The picture above shows tonka beans, orris root, a jar of labdanum absolute, and lavender blossoms. Photo copyright SonomaScentStudio.com.
When I made Ambre Noir, I wanted a very dark labdanum-rich amber scent with a little leather and rose and very little vanilla. I also wanted woods, moss, and incense. I like the way it turned out, but I want to soften one of the woodsy leathery notes and I may decrease the rose.
Many labdanum fans have loved Ambre Noir as is, but some people have said they’d prefer more of a sweet golden amber note and less labdanum. I would like to keep it fairly dark and resinous, so I may do a separate golden amber and keep noir very dark, or I may just lighten the labdanum aspect a touch.
Each perfumer mixes amber accords to taste, using labdanum as one of the main constituents and adding things like benzoin, peru balsam, vanilla, tonka, patchouli, sandalwood, cedar, frankincense, myrrh, oakmoss, vetiver, ambergris, orris, citrus, and spices. From the dark Serge Lutens Ambre Sultan to the gourmand Hermes Ambre Narguile to the smoky Tom Ford Amber Absolute, each amber scent takes the theme in its own direction.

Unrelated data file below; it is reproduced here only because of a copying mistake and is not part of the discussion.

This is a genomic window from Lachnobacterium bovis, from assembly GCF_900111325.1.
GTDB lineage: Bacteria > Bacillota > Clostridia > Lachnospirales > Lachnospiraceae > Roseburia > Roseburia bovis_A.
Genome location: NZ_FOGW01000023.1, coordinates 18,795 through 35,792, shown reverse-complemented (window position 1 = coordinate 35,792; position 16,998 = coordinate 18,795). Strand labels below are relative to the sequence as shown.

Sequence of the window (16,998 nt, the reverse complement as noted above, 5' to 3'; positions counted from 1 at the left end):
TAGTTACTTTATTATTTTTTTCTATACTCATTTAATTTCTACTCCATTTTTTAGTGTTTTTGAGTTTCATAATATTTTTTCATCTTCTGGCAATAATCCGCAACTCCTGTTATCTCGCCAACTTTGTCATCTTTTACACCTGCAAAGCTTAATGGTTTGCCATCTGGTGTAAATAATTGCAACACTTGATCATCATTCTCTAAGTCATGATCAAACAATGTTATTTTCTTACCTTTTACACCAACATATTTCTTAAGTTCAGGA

Ambergris and ambroxan are not the same as an amber accord, though they are often used in amber accords. Ambergris is the interesting substance passed out of a whale’s digestive system that floats around in the ocean or washes up on beaches and if found by someone who recognizes it is sold for a lot of money as a rare perfume ingredient with fixative qualities. Ambroxan is a synthetic ingredient created by a large fragrance aroma chemical company trying to find something that does for perfume what natural ambergris does. Many of these synthetic ambergris components are available (Ambroxan, Ambrox DL, Cetalox, Cetalox Laevo, etc), but Ambroxan is my own favorite so far.
Was another hot day today! I need to make some updates to the website, keep orders flowing out, and make progress on the new scents. Will return to Ambre Noir shortly…